While the elderly usually suffer worst from flu, research suggests they may have some immunity to swine flu having encountered a similar strain of the disease in previous decades.
As a result, in the event of an epidemic, overall death numbers were unlikely to be as bad as those in the winter 1999/2000, Prof Oxford said, though overall “years of life” lost might be the same, with more children and young adults being struck down.
Latest figures show 27 deaths from flu, 24 of which were from swine flu. Nine of the cases were children.
Across the country, pharmacists are complaining of shortages of Tamiflu, the main drug used to treat the virus.
Prof Dame Sally Davies, the Government’s chief medical officer, last week changed the official advice to GPs, instructing them to prescribe the drug to anyone who might benefit – not just those in “high risk” groups.
A Government memo seen by The Sunday Telegraph reveals there are already shortages of the drug in some parts of the country, with concerns that stocks will run out elsewhere as demand increases.
The letter, by Dr Keith Ridge, England’s chief pharmaceutical officer, sent to hospitals and pharmacies on Thursday and marked urgent, warns: “Following increased demand for antivirals, there have been reports of localised shortages at both pharmacies and wholesalers”.
The letter, which announces the release of more than 50,000 packs of drugs from national stocks, says increased demand is expected, but that the level is hard to predict.
Pharmacies are told to ensure they have sufficient drugs to give them to patients within 48 hours of them falling ill, but told that stockpiling drugs “will lead to further shortages”.
A separate warning about shortages of treatment for babies was issued by the Royal College of GPs on Christmas Eve.
Doctors have been ordered not to prescribe the liquid version of Tamiflu to anyone over the age of one, to ensure there is enough of the formula left for babies.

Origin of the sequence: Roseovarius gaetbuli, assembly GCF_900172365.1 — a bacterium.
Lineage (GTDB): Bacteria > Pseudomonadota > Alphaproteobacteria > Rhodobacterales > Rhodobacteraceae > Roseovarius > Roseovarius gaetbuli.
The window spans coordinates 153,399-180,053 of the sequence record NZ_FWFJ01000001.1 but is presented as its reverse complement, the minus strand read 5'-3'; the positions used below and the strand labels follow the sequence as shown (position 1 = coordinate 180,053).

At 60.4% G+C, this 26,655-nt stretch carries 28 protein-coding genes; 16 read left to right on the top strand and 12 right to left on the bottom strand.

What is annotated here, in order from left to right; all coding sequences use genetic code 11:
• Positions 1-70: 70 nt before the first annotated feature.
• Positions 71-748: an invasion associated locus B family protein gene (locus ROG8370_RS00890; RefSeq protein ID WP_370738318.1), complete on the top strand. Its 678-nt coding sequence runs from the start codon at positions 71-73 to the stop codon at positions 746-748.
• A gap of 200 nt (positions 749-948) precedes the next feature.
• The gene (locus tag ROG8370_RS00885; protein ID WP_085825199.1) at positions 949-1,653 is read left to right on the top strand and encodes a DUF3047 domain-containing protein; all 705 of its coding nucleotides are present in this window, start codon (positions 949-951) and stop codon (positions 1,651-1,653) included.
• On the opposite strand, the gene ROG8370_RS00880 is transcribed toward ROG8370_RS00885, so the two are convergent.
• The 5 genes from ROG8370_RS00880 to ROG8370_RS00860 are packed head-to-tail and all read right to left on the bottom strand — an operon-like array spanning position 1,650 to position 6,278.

GPs have been told that patients aged one or more must be given tablets, with parents of children who cannot take tablets given instructions on how to crush and dilute them.
The same practice is more dangerous when the solution is for babies, because of the greater risk of giving too high a dose.
John Healey, shadow health secretary, attacked the Government’s decision to axe a national advertising campaign, which until this year had encouraged take-up of flu vaccinations.
Vaccine uptake among under 65s in at risk groups, such as those with conditions like asthma, is five per cent lower than last year, while the number of elderly people being vaccinated has dropped slightly.
He said: “The health secretary should authorise an immediate public advertising campaign to encourage those most at risk to get the flu jab. This is the time to act.”
Last weekend Prof Davies criticised ministers for stopping the campaign, after warning hospitals that half of the most severely ill patients treated had previously been in good health.
Andrew Lansley, the Health Secretary, said the numbers of those now critically ill with flu had been a “significant increase”.
He said the NHS was “responding well” to the demands on it, and said the Government would continue to monitor the situation carefully.
Please don’t allow these animals to convince you get vaccinations. I can’t recommend them nor can many other folks, MDs included. They are not effective and can be dangerous to your health.